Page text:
The Way Through the Woods by Long Litt Woon and Barbara Haveland (trans.)
Long Litt Woon enrols in a ‘mushrooming for beginners’ course in her home city of Oslo. She’s looking for ways through her crippling grief after her husband’s sudden death, not realising she is about to uncover her new hobby, one which will reshape her life.
The Way Through the Woods is a story of Long’s discoveries and recovery, as well as a book about the role of mushrooms in Norwegian communities and culture. It also includes recipes, notes for identification and recounts narratives of the people in the Norwegian mushrooming scene. I was drawn to this book because of my own interests (and hobbies) in the endlessly fascinating world of relationships between humans and micro-organisms in the kitchen and garden, and I suspect many more readers who share my love of growing and making things will be drawn to it too.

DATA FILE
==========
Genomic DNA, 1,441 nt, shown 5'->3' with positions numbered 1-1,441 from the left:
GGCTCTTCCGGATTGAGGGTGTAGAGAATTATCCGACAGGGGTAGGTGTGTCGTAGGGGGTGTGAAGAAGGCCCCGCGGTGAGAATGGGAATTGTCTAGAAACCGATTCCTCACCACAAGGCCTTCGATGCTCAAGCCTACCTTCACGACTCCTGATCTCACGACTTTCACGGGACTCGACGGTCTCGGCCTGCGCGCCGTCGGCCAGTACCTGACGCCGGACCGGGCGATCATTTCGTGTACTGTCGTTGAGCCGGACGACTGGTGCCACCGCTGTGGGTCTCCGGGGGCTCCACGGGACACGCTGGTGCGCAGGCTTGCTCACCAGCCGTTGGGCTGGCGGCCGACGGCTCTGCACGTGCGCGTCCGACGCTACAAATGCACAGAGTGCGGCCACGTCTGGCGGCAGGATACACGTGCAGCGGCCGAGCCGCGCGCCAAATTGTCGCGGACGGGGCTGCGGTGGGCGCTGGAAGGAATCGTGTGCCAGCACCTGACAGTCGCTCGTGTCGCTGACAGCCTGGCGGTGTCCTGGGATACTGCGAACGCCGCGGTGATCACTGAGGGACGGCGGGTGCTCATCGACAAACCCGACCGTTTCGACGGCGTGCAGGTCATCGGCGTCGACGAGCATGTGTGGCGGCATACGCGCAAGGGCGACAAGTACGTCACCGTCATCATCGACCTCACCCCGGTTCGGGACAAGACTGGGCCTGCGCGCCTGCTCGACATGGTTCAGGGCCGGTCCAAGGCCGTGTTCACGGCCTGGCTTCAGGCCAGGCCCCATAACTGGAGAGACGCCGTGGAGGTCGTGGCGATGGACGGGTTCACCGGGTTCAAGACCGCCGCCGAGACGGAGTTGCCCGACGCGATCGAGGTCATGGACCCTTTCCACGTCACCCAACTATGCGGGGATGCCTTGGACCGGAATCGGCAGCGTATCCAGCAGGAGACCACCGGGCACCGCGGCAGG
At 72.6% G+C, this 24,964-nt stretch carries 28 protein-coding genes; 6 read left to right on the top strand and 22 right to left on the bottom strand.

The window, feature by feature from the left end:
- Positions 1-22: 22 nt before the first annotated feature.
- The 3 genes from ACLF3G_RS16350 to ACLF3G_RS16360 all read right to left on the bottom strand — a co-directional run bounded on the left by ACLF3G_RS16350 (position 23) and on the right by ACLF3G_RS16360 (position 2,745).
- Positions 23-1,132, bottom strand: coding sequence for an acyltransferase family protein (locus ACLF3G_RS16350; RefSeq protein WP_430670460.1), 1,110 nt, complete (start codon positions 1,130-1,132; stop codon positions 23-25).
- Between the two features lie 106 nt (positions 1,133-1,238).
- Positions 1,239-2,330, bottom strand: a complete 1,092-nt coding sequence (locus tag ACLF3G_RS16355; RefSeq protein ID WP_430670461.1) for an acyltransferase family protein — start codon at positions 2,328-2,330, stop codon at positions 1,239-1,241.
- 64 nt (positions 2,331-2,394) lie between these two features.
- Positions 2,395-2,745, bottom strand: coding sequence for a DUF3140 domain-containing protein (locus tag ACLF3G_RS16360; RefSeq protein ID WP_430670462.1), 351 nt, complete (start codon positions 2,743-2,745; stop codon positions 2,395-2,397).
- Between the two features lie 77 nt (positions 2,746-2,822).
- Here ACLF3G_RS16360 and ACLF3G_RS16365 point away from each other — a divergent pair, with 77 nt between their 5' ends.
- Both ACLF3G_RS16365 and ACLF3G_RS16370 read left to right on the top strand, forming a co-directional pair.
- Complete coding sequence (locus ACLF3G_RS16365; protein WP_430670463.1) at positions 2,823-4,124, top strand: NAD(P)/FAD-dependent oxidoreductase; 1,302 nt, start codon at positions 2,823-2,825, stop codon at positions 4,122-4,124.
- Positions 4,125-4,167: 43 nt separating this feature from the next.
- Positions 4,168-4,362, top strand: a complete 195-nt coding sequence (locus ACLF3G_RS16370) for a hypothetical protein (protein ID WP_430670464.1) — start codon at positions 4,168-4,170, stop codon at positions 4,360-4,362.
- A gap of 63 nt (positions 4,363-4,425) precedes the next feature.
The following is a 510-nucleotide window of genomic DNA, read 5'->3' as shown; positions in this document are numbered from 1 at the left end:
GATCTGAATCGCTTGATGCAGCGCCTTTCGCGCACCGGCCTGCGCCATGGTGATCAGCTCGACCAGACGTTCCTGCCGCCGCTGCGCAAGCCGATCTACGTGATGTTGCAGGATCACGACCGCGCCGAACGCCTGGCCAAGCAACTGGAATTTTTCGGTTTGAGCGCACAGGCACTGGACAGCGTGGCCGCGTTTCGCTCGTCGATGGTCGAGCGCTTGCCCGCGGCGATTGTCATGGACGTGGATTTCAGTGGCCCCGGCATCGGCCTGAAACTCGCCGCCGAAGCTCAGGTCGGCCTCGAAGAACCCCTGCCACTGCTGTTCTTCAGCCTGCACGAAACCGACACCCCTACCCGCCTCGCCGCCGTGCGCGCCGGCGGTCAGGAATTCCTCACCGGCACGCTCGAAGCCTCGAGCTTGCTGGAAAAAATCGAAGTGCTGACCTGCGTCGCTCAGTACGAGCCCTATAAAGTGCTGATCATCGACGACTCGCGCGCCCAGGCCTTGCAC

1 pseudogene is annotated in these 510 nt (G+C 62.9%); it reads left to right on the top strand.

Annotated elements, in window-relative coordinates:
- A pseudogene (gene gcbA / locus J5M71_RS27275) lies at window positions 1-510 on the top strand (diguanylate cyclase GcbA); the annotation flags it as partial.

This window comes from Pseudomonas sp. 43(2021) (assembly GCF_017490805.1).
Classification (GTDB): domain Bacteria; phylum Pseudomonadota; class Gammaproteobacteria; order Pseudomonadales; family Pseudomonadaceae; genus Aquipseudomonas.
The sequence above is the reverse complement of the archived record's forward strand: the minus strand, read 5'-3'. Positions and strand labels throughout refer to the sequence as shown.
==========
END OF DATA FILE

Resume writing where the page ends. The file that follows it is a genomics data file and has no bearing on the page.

Long’s book is just as much for readers of natural and cultural history as armchair gastronomers, as she explores and then shares the science of fungi, their roles in forests and soil and the ways they underpin all life on earth. As Long starts to see and appreciate the threads connecting history, food, science and ecology, she also finds her way back to herself and connects with a new community. Long shares stories of her ‘mushroom buddies’: these unlikely friends, met through their shared hobby, gradually reveal knowledge and secret mushroom spots to her. I was struck by how secretive and territorial the Oslo mushroom hunters appear here – I didn’t realise how seriously this pursuit is taken. Exams are required to become a qualified inspector, and there is a standard practice of having all hauls checked over by one of these professionals. The Way Through the Woods will make a lovely gift for the curious bushwalker, recently bereaved person, or even the niche hobbyist in your life.